PHILADELPHIA — With three proven pitching aces, it's World Series or bust in Philadelphia. Nothing less is acceptable in a city that has become spoiled by the Phillies' success.
They are trying to become the first NL club in 66 years to win three consecutive pennants, and they're going for their second World Series title in three years.
Oddsmakers have made them an overwhelming favorite to beat the Giants in the NL Championship Series that begins Saturday, and they also give them an edge over the Yankees or Rangers in the World Series.
"It's a good challenge for you. Expectations should bring out the best in someone," manager Charlie Manuel said Thursday. "At the same time, I like players to have expectations of themselves. That's even better. I like everything about our players, and we think we can play and we think we can play in big, tough games. Last year when we got beat in the World Series, I said I want to go back and play the New York Yankees."
For some players, higher expectations increase pressure. But the Phillies are a loose, close-knit group that has plenty of experience playing important games in October.
"It's a confident team, not an arrogant team," LF Raul Ibanez said.
The Phillies will stick with the same order for their rotation as they had for the division series. RHP Roy Halladay will start Game 1 against Giants RHP Tim Lincecum. Halladay will be followed by RHP Roy Oswalt and LHP Cole Hamels.
Some thought was given to flipping Oswalt and Hamels because Hamels has struggled at AT&T Park, going 2-1 with a 6.12 ERA in four starts. Oswalt is 3-6 in 10 career starts at AT&T Park, but his ERA is 4.18 there.
"I like Cole pitching in AT&T Park," Manuel said. "I like it because of the size of the park and whatever. I feel very confident with him pitching there."
Manuel said RHP Joe Blanton is likely to pitch Game 4. But the Phillies could turn to Halladay on three days' rest depending on where the series stands.
Giants: LF Pat Burrell, who started this season as a Ray, was a big part of Philadelphia's championship team in 2008. He played for the Phillies when they were swept by Colorado a year earlier after ending a 13-year postseason drought. He sees his current team as being ahead of schedule because the Giants not only made it in but they advanced.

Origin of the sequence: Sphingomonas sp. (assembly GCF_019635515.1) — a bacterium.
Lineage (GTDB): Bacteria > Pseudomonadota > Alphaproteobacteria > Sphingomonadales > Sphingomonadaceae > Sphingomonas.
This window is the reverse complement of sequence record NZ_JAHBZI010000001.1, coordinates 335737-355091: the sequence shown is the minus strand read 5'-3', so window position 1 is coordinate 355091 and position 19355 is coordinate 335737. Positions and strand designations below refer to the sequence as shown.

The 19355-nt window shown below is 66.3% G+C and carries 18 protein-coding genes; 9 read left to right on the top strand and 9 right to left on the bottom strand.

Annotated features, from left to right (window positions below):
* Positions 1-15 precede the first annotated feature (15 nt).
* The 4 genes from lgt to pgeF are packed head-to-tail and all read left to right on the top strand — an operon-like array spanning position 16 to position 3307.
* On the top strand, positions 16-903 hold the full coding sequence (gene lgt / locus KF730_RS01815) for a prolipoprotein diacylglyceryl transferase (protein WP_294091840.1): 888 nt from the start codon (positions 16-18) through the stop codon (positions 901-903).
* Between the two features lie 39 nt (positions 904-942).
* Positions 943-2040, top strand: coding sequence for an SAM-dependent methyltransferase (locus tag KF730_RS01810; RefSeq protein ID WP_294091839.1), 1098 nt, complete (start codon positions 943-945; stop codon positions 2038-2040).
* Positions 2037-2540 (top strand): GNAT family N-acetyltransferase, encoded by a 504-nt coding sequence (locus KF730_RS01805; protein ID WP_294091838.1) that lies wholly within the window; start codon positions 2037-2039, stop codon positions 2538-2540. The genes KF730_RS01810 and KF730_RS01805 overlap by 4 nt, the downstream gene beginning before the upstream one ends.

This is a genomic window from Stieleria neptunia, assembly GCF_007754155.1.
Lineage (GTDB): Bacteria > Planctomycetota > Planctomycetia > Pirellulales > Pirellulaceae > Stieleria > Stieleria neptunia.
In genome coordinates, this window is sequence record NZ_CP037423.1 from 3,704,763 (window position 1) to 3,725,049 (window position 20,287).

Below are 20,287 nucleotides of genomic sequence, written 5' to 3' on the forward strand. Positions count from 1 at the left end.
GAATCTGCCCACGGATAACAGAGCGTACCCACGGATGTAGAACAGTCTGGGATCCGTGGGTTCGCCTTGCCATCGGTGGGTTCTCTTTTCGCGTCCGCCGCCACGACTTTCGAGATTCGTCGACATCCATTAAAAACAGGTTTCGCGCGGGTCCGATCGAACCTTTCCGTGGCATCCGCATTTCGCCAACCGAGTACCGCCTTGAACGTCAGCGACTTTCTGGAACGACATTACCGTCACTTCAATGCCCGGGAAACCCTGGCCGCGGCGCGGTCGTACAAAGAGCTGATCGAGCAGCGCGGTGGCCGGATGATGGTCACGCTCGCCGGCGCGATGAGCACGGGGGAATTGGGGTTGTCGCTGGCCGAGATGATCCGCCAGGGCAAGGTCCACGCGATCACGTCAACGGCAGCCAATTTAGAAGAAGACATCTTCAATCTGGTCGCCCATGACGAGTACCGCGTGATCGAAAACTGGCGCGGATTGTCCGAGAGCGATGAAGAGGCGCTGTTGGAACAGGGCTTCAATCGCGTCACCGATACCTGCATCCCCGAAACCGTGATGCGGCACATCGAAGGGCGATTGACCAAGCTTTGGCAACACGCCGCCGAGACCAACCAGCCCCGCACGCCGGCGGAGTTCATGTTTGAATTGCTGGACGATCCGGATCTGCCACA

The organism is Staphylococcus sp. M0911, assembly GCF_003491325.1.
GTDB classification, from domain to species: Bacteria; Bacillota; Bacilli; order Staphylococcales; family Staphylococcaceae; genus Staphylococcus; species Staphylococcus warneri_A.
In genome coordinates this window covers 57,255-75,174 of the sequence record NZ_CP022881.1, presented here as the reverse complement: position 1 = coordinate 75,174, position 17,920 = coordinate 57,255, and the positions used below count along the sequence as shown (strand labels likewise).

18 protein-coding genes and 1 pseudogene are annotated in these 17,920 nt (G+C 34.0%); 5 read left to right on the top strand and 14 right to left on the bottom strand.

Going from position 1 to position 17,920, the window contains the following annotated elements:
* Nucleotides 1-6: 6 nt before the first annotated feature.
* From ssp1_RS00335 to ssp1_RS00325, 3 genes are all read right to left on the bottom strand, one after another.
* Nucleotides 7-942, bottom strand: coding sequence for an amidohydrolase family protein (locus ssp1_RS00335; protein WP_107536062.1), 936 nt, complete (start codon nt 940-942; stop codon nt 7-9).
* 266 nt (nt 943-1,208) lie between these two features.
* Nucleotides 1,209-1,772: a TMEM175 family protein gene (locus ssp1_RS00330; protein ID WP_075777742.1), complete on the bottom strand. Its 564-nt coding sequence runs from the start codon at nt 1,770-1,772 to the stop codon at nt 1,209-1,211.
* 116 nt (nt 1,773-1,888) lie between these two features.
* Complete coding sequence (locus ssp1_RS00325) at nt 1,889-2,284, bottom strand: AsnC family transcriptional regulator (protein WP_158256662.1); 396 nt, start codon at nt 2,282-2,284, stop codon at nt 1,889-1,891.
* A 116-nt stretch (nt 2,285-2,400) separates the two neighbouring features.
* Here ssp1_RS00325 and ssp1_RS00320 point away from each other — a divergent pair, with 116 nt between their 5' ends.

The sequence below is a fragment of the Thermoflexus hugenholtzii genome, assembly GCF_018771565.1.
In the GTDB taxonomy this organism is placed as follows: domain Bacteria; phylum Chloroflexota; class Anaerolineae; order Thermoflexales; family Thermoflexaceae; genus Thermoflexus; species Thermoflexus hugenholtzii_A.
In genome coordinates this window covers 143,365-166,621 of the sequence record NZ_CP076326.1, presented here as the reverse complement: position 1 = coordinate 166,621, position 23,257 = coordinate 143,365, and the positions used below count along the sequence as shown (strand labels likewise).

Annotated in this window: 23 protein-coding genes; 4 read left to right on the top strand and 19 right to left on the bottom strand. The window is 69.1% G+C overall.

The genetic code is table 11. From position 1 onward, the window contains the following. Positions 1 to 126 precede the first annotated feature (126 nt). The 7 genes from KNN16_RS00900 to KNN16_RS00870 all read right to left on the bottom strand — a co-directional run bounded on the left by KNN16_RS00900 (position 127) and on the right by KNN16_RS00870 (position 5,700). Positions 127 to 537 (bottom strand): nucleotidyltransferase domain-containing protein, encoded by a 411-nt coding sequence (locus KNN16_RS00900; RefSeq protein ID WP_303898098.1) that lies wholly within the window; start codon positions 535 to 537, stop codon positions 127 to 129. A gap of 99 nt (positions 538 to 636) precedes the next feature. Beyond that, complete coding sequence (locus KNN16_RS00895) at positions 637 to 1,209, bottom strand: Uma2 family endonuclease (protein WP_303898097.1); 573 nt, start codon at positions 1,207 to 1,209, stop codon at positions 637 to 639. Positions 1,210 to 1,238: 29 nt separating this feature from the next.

"That's why this team is so special," Burrell said. "A lot of the guys haven't been to the postseason before, pivotal guys on our team. The way that the guys have performed under the pressure having not been there before is incredible. It makes for a pretty special group."
Wooing Lee: Whichever team wins the ALCS could get more than a trip to the World Series. They also could have the inside track on signing Cliff Lee.
After being traded three times in 1½ years, Lee gets to decide where he goes next as a free agent this offseason. Texas and New York are likely to be on his short list — the Rangers because he's already their ace, the Yankees because they likely will offer him the most money.
"I don't really get caught up in that at all, to be honest with you," Lee said. "… We're going to try to win a World Series ring. That's where my focus is."
Ticket watch: The average asking price for the games at the Phillies' Citizens Bank Park is $522, according to fansnap.com. The average asking price is $386 in San Francisco, $306 in Arlington, Texas, and $275 at Yankee Stadium.
Yankees: The team is blocking Mary Jane Elster, 77, from publishing letters written to her from a college-age George Steinbrenner more than a half-century ago. Elster wanted to use the letters in a book about her friendship with Steinbrenner. The Yankees owner died in July at age 80. Michael Shriner, her son, said team chief operating officer Lonn Trost "could not have been more of a bully" in refusing permission.
Uecker surgery: Brewers radio announcer Bob Uecker, 75, will have surgery Tuesday on his heart again after a tear was discovered at the site of his valve replacement. Doctors believe the recent tear is due to a staph infection after his April surgery.
Keough sentenced: Former All-Star P Matt Keough was sentenced to a year in jail for driving drunk near his Orange County, Calif., home. Keough got 194 days of credit for time served and good behavior.